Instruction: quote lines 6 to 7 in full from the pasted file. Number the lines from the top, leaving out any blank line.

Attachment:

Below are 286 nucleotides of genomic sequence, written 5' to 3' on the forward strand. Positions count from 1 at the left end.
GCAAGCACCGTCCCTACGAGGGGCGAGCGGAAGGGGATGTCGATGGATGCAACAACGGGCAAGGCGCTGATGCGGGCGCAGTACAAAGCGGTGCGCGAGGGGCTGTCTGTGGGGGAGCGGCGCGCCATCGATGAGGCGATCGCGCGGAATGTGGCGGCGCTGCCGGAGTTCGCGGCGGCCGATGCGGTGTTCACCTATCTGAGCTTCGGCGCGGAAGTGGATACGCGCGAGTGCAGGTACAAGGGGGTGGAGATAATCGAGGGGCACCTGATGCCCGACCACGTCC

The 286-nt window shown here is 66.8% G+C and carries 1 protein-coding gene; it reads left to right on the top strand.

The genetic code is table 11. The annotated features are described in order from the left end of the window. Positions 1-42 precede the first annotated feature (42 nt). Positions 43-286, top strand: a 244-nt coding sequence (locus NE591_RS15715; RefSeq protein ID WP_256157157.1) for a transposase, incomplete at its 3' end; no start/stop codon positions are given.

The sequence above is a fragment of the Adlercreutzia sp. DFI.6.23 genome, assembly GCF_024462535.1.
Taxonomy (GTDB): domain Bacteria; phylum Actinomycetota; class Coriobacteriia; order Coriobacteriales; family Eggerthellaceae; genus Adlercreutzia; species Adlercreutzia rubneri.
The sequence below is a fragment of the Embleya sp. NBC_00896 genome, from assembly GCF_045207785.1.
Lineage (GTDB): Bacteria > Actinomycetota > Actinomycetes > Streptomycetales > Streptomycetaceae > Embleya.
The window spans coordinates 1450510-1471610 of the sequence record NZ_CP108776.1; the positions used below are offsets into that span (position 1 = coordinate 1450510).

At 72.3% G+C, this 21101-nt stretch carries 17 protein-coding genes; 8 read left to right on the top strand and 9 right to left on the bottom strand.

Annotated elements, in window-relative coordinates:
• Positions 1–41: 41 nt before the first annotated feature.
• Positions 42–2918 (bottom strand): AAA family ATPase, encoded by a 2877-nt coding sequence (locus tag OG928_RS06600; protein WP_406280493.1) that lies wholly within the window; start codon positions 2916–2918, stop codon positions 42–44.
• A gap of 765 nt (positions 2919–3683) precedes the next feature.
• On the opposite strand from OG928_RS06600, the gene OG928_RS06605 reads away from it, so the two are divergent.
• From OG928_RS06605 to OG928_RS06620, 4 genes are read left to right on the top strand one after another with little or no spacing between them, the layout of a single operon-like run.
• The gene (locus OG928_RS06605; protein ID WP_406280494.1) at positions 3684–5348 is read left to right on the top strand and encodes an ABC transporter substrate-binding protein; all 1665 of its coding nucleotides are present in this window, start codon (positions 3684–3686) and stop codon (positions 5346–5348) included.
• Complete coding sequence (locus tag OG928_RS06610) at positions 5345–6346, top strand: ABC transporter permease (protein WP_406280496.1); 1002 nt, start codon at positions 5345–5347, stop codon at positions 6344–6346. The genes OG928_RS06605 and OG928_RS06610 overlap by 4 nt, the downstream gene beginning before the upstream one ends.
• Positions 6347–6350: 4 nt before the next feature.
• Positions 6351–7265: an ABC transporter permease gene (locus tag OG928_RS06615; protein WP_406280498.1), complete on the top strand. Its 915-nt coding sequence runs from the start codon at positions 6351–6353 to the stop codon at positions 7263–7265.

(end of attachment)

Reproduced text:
Taxonomy (GTDB): domain Bacteria; phylum Actinomycetota; class Coriobacteriia; order Coriobacteriales; family Eggerthellaceae; genus Adlercreutzia; species Adlercreutzia rubneri.
The sequence below is a fragment of the Embleya sp. NBC_00896 genome, from assembly GCF_045207785.1.